CHC, Audubon Vermont, and VYCC join together for a wildlife-friendly project in Belvidere.
Bird-friendly Maple: Partners in Action
Bird habitat. A sugarbush. Young people with chainsaws. Do these three things fit together?
You bet! And Cold Hollow to Canada is happy to be working alongside all three in the woods of Belvidere.
If you’ve been following Cold Hollow to Canada (CHC), you likely know about our Woodlots Program. We work with groups of landowners to provide resources, assistance, and a peer network that together engage landowners who want to incorporate wildlife habitat, climate resilience, and overall forest health into the management of their forests.
Audubon Vermont has been a long-standing partner in this program. Through their Healthy Forests Initiative, Audubon staff have been in the woods with most Woodlots landowners to survey the forest through the eyes of Vermont’s birds. What features do each parcel have that provide existing habitat–and for what birds? Are there ways habitat could be enhanced? What’s missing across the larger region for birds, and where could missing habitat be developed? These are a few of the questions considered during the process. When working with sugarmakers, Audubon’s program includes an additional option that allows a sugaring operation to use an eye-catching “Bird Friendly Maple” label in their marketing. Many landowners then work with their foresters to integrate recommendations into the next forest management plan update, and CHC can follow up to provide ongoing support and resources. When recommendations are implemented, Woodlots groups often check out and learn from the results, too.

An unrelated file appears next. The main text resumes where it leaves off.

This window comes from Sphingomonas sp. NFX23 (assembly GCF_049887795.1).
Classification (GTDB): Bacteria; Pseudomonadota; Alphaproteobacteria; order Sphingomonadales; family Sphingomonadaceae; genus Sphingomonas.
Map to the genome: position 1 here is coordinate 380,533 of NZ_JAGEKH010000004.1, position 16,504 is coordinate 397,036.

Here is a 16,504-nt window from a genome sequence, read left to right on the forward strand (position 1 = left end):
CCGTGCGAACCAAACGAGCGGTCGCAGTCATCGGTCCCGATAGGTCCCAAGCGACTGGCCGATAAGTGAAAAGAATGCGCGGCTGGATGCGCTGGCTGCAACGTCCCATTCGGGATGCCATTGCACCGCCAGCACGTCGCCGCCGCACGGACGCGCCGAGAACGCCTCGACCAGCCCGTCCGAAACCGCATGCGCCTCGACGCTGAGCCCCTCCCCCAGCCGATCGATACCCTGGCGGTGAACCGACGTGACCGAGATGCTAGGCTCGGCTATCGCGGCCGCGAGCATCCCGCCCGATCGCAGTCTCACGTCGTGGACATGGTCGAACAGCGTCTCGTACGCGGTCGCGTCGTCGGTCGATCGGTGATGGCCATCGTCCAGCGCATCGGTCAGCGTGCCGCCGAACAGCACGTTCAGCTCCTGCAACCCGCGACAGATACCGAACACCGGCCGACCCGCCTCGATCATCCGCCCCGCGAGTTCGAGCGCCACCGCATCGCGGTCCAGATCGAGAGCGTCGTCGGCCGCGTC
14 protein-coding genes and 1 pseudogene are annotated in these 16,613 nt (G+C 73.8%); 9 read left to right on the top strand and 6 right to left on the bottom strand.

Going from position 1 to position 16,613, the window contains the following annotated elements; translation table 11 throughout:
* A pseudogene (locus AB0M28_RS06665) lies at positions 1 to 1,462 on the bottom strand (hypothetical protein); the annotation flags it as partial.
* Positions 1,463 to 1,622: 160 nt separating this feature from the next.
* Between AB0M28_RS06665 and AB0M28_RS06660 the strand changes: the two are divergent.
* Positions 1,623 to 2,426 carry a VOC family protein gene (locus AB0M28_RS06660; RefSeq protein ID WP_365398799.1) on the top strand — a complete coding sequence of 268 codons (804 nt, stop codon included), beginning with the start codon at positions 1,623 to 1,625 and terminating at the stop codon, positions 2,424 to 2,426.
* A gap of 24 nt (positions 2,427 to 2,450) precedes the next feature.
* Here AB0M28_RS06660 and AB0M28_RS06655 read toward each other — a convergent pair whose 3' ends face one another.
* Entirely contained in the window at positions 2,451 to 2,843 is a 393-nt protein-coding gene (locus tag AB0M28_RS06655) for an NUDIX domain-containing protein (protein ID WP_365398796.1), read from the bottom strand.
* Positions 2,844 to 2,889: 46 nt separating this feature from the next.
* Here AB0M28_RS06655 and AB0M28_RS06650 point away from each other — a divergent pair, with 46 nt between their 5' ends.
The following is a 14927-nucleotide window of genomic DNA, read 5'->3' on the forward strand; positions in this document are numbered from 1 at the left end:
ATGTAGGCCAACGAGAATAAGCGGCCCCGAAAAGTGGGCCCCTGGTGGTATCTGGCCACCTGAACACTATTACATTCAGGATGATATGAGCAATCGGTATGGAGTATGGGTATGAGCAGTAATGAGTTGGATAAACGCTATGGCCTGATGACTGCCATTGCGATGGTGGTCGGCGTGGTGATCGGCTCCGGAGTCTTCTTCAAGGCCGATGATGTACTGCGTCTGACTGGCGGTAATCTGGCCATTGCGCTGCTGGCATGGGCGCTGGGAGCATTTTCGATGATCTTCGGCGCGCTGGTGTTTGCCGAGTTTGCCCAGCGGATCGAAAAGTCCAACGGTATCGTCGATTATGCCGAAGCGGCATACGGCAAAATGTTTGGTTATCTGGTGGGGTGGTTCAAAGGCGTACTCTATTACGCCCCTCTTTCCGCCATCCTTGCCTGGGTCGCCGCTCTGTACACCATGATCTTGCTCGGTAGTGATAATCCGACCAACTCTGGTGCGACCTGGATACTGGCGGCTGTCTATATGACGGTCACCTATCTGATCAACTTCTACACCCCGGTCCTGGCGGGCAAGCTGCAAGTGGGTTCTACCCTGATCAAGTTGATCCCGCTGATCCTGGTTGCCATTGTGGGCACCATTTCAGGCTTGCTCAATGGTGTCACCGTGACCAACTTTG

This summer, we’ve added a third partner to the mix, and we think this addition could be a fantastic way to implement Audubon’s habitat recommendations. The partner? Vermont Youth Conservation Corps, or VYCC. VYCC’s Forestry Program trains teens and young adults with forest management skills, then takes them on the road. The teams learn chainsaw use and safety, invasive species removal, tree planting, and a host of other practices that can be used to help with forest management. Because they are working by hand–not a skidder or brontosaurus in sight–these crews can climb steep slopes inappropriate for heavy equipment, and they can hike into areas far from roads. They also limit their work to non-commercial projects, offering a good match for those practices targeting habitat improvements for birds and other wildlife.
In the fall of 2021, Audubon Vermont received a grant from the Sarah DeCoizart Trust, through the Cornell Lab of Ornithology, that allows all three groups to test drive this partnership. Audubon provides the expertise on bird habitat, VYCC provides the labor, and CHC connects the other organizations with a landowner who has a shovel-ready management project. Because of the grant, the project comes at no cost to the landowner.